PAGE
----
There are others who can carry the regular amount but not more without injury to their health.
College grades afford a means of recording intellectual efficiency directed toward particular problems. With no apparent change in bodily conditions the same student frequently increases his efficiency a hundred per cent. The increase seldom has an injurious effect on health, but is merely evidence of the fact that he has suddenly wakened up and is applying energies which before were undiscovered. A slow walk for a single mile leaves many persons ``dragged out'' and exhausted, but a brisk walk of the same or a greater distance results in invigoration and recuperation. Likewise the droning over an intellectual task results in exhaustion, while vigorous treatment whets the appetite for additional problems.
This swift, decisive attack on problems was
the method of Edward H. Harriman, who crowded into ten years the railroad achievements of an extraordinary lifetime. Decisions involving expenditure of many millions of dollars were arrived at so quickly as to seem off-hand, even reckless. In reality, they were the products of brief periods of intense application in which he reviewed all the conditions and elements involved, and forged his conclusion, as it were, at white heat. Back of each decision was exact and thorough knowledge of the physical and traffic conditions of each of his railroads. In the case of the Union Pacific, at least, he gained this mastery by patient, intensive study of each grade and curve and freight-producing town on its 1800 miles of track.
The inhabitant of the torrid zone upon moving to a northern climate is severely affected by the chill of the atmosphere. The discomfort may last for days or months, but he becomes acclimated and is able to withstand the cold without serious discomfort. Likewise the inhabitant of a cool climate feels exhausted
by the heat of the torrid zone. In some cases he is unable to accustom himself to the change, but in many instances the acclimatization follows rapidly and leaves the individual well fortified against the dangers of excessive heat.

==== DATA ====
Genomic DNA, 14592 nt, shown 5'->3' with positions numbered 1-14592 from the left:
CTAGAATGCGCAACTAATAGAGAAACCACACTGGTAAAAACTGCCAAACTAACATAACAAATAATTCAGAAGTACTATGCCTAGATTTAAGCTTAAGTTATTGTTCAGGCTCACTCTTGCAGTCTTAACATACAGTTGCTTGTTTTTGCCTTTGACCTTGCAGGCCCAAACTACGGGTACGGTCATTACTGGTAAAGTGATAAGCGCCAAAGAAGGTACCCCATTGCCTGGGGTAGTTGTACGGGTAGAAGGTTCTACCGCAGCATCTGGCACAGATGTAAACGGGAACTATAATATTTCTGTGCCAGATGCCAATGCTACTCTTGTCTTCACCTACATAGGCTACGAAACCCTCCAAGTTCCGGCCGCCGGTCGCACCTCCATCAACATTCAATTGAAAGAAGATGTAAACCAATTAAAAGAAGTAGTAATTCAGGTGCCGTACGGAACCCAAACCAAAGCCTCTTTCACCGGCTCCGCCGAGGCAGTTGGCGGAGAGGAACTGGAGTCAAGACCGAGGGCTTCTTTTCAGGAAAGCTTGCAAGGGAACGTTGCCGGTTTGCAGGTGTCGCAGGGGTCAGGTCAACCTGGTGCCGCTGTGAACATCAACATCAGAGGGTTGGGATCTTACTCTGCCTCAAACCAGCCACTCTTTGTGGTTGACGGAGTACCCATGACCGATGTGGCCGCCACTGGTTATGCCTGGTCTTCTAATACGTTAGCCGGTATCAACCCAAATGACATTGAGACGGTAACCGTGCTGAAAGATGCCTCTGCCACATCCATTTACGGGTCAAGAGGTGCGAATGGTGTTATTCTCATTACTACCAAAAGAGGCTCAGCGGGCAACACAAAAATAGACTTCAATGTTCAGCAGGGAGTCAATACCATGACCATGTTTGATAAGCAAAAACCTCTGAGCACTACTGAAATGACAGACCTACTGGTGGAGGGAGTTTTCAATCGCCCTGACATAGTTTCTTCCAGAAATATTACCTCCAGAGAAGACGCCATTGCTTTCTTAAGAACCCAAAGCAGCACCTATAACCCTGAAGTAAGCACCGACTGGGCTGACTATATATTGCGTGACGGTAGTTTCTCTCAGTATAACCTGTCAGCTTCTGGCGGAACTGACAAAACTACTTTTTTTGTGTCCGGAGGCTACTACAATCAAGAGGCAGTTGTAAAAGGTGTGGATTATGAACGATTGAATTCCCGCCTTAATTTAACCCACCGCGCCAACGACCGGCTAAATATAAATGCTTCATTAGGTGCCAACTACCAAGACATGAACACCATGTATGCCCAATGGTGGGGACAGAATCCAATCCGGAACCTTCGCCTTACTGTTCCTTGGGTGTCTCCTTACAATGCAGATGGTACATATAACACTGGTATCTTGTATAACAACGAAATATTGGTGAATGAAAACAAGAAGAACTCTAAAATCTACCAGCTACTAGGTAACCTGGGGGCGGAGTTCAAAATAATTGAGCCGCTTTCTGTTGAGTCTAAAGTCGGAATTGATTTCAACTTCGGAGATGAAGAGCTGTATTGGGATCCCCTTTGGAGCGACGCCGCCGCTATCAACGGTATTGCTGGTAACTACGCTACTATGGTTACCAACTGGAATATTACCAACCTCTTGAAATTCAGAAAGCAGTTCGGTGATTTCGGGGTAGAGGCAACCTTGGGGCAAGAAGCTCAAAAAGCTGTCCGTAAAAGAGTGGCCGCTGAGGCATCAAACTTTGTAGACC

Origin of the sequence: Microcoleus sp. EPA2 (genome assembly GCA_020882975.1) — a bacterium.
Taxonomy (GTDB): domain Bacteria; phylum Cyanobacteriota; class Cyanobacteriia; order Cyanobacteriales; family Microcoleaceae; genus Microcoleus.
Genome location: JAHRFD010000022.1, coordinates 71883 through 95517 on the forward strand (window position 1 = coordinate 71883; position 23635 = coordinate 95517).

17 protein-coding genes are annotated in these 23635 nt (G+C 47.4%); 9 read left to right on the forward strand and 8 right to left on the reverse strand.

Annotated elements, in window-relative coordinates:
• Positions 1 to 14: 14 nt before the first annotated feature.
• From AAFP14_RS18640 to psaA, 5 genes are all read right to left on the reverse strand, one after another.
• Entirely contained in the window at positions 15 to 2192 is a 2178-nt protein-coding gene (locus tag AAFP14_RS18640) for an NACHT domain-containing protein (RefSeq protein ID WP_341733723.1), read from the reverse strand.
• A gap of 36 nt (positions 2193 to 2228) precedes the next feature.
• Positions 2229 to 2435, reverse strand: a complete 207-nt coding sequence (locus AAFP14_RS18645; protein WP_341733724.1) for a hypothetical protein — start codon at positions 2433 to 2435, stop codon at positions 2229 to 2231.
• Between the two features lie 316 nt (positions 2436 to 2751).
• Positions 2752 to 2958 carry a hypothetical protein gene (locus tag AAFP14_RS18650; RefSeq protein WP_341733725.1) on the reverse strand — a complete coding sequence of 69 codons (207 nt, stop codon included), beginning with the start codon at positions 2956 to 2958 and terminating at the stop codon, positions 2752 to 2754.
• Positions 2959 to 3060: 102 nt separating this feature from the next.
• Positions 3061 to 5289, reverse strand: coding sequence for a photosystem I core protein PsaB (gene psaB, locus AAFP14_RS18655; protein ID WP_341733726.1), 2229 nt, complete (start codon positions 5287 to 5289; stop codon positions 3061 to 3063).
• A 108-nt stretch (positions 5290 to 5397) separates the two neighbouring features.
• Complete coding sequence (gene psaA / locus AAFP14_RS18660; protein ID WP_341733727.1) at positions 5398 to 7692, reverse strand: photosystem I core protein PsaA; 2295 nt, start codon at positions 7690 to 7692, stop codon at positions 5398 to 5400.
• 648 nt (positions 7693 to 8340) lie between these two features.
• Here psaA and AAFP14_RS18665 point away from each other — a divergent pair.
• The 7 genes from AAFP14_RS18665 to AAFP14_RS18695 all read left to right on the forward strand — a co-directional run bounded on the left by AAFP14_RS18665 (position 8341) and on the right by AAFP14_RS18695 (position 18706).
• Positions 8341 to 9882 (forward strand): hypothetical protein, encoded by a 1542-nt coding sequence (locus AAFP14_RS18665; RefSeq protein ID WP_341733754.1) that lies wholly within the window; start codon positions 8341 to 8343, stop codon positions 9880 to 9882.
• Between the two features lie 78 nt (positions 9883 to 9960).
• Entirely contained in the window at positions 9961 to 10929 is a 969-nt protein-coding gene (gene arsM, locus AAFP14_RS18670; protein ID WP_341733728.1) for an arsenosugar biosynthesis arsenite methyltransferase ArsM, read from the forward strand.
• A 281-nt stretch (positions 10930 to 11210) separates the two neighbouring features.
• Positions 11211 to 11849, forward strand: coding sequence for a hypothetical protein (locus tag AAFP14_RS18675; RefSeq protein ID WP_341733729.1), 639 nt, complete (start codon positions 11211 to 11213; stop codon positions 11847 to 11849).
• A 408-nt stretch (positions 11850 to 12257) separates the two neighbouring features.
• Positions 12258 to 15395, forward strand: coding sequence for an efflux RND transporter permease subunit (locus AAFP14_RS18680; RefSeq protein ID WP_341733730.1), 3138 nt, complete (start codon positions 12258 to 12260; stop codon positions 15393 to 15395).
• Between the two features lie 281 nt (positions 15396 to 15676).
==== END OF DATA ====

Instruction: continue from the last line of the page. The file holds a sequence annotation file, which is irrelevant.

Persons who have accustomed themselves to stimulants of any sort are completely depleted if they are unable to get the special form to which they have been accustomed. This holds true for tobacco, morphine, coffee, and many other forms of stimulants actually indulged in by many persons. If they are able to resist the temptation and deny themselves the stimulant, the period of exhaustion soon disappears and the subject may even lose all craving for that which formerly seemed essential to his very existence.
The quantity which we eat is partly a matter of habit. There is doubtless a minimum of nourishment which is absolutely necessary for health and strength. On the other hand there is doubtless a maximum limit which cannot be passed without serious injury. Our bodies seem to demand the amount of
food to which we have accustomed them. If we should increase the amount ten or twenty per cent, we might, for a while, feel some discomfort from it, but soon our system would begin to demand the greater quantity and we could not again return to the lighter diet without a period of discomfort. Likewise the amount of food which most of us consume could be reduced materially with no permanent injury or reduction of energy or danger to health. Following the reduction would be a period of discomfort and probable reduction of weight. This period would last for but a relatively short time, after which we would again strike a physiological equilibrium such that an increase of food would not be craved nor be of any benefit.
Any great increase in the amount of physical or mental work results in a feeling of weariness which is usually sufficient to cause us to return to our habitual amount of expenditure of energy. Our system is, however, wonderful in its capacity to adjust itself to changed demands which come upon it, whether these
demands be in the nature of changes in temperature, in stimulants, in nourishment, or in the expenditure of physical or mental energy.